step onto the sand as if 
it is a new country.

(I save my love for what stays -
the ancient forest, birdsong,
the roar of the sea.)

As If the World Depends On It


Out my window: my small world,
sky, clouds, forest, beauty. Inside
my small rooms: peacefulness,
gratitude, comfort.

I turn on the bigger world with the morning news:
bombs, hatred, division, suffering.
Suffering I can't change or ease.

I can't change the world, the poet laments,
so I practice opening my heart, walking
down the street heart first.

As if the world depends on it, she means.
Because it really does.

I can do that, too: hello, beautiful brown-eyed
friendly dog, nosing my pocket for a treat.
Hello, small brave white plant, who came
from nowhere, suddenly blooming in my yard
in winter. Hello, forest trail, home of the wild ones
whose presence I feel hiding in your depths:
Hello, wild ones.

Hello, world, that wants we humans to wake up
and stop all the pain. Who needs us to dream
a better dream: of green abundance for all,
of no bombs falling, of people being fed,
of no animals suffering. Hello, world.

I am only one small voice, singing the song
of my people: Give Peace a Chance.
Respect Mother Earth. 
Love one another.

Because the world depends on it.
And so do we.

Inspired by the poem "Because" by Rosemerry Wahtola Trommer. The italicized lines are hers.

Tuesday, January 9, 2024

Being a Tree


Ask me how I learned to Be a Tree.
My children taught me
I needed to
thrust my roots down deep,
stand steady and firm, a  trunk
growing down
the middle of me. Yet
to keep my branches loose:
strong enough for leaning on, flexible
enough they did not break.

Ask me how I got so tired.
It is not just my challenging life
I lived. When you have children,
you live theirs right along with them,
lie awake at night, worrying,
help all you can.
Even the strongest trees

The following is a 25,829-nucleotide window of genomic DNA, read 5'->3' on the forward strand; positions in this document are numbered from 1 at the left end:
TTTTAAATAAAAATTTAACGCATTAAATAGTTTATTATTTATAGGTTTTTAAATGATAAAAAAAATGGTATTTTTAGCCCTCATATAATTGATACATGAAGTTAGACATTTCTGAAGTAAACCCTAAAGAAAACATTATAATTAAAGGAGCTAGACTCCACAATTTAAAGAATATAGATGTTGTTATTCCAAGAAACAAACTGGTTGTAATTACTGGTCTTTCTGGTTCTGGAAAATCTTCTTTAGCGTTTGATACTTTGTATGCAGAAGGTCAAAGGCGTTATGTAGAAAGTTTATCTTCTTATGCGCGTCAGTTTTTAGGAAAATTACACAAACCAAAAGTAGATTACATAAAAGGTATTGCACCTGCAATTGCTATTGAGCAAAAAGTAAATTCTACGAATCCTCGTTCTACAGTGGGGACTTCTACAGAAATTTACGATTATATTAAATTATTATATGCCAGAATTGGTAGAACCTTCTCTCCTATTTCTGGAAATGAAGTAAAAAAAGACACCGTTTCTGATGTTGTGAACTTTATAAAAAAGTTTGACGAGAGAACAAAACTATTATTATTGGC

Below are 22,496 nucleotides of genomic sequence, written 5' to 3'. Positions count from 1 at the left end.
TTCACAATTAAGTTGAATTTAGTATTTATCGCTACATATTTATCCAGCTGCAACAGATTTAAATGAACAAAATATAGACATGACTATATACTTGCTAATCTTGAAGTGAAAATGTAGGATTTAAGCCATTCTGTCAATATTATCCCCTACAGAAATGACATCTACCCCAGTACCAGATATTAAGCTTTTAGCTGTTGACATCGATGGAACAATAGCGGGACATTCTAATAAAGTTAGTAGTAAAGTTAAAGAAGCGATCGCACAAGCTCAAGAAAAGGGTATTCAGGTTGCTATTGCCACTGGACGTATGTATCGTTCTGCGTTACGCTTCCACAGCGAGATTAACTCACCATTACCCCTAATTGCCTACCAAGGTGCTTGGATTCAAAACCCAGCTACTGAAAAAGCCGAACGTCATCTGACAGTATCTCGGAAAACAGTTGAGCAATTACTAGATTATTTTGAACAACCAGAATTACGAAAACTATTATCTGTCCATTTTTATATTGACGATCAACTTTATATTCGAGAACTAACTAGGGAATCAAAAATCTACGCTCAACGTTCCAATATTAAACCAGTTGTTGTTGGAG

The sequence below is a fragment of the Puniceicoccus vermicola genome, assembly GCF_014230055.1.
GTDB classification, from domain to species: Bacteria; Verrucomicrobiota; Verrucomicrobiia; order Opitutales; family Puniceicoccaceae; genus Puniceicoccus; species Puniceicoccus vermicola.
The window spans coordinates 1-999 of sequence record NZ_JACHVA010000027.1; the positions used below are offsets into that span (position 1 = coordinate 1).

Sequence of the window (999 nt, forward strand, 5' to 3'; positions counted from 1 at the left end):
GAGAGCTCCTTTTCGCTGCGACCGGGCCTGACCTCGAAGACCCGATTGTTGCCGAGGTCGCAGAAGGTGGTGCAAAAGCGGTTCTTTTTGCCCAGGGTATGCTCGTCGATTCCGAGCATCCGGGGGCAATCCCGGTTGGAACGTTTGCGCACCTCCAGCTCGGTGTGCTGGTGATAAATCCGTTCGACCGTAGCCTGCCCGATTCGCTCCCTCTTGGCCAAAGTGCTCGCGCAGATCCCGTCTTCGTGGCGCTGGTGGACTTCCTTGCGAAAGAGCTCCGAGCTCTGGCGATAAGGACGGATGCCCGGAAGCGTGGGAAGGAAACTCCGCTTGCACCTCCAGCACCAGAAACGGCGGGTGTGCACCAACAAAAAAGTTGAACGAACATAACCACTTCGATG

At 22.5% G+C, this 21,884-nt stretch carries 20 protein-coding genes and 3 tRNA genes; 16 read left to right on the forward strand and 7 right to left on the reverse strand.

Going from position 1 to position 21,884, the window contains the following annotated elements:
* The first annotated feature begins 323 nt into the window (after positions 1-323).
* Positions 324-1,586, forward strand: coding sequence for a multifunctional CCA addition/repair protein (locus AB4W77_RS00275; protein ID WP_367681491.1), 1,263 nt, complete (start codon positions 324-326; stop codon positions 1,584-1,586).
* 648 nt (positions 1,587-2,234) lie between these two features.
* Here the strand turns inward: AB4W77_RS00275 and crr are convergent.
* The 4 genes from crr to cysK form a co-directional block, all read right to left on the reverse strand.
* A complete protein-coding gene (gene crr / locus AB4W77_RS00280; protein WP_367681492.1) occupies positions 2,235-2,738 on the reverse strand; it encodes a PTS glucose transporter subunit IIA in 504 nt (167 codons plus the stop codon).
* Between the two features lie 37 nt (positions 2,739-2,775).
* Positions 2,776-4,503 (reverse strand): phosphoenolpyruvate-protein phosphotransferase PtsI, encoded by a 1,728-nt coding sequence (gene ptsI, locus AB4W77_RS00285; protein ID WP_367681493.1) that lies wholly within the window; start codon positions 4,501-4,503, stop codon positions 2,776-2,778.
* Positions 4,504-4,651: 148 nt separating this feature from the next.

grow weary, and old,
and then become nurse logs
to support more life
when they die.

Ask me how I grew more silent
through the years:
they had to find their way
themselves. The young can't hear us,

Ask me what the trees have taught me:
to endure, to breathe peace,
to pray,
feet planted firmly on the earth,
arms reaching for the sky,
as year by year, my life
on Planet Earth
goes by.

Wednesday, January 3, 2024

The Quiet


In old age, the quiet came
to live in my bones. It crept in
as softly as a cat padding across the floor,
and took possession of my heart.

I stopped talking, listened to the peace
of no words, no sounds, other than
the hum of the refrigerator
or the heat pump.

Observing the human herd,
I marvel at the need
people have to be
talking, talking, talking.
I sit on the sidelines and watch;
I have little to say that
I have not already said,
and no one listens anyway.
Words are not solving
the world's big problems,
clearly. Too many of them
are making things worse.

In old age, the quiet came
to live in my bones; it set up camp
in my heart.
It is peaceful here, so peaceful
I rarely venture out into
the cacophonous world.

Inspired by Ada Limon's poem The Quiet Machine.

Tuesday, January 2, 2024



National Mall protest 1967
photo by Bernie Boston

Images from those times
flicker across the screen:
evolution, liberation
we were making the world new.

The music of those days
sings through my wayfarer's soul,
takes me back with a lump in my throat,
and my heart gently weeps*
for those long-gone hopeful days.

We came so close.
We thought we'd change the world.
The elders scoffed at our message,
and our music, but our hearts
were true.

Flower children, daisies in gun barrels,
Peace and Love, smiling hippies,
bare feet on Fourth Avenue,
patchouli wafting out the open windows.

The music of my youth
sings through my wayfarer's soul,
takes me back, with a lump in my throat,
and my heart gently weeps*
for those long-gone hopeful days
when, day by day, I sang the song
that was mine alone to sing.

* After the song by the same title. For my prompt on Wednesday at What's Going On? The Music of our Youth.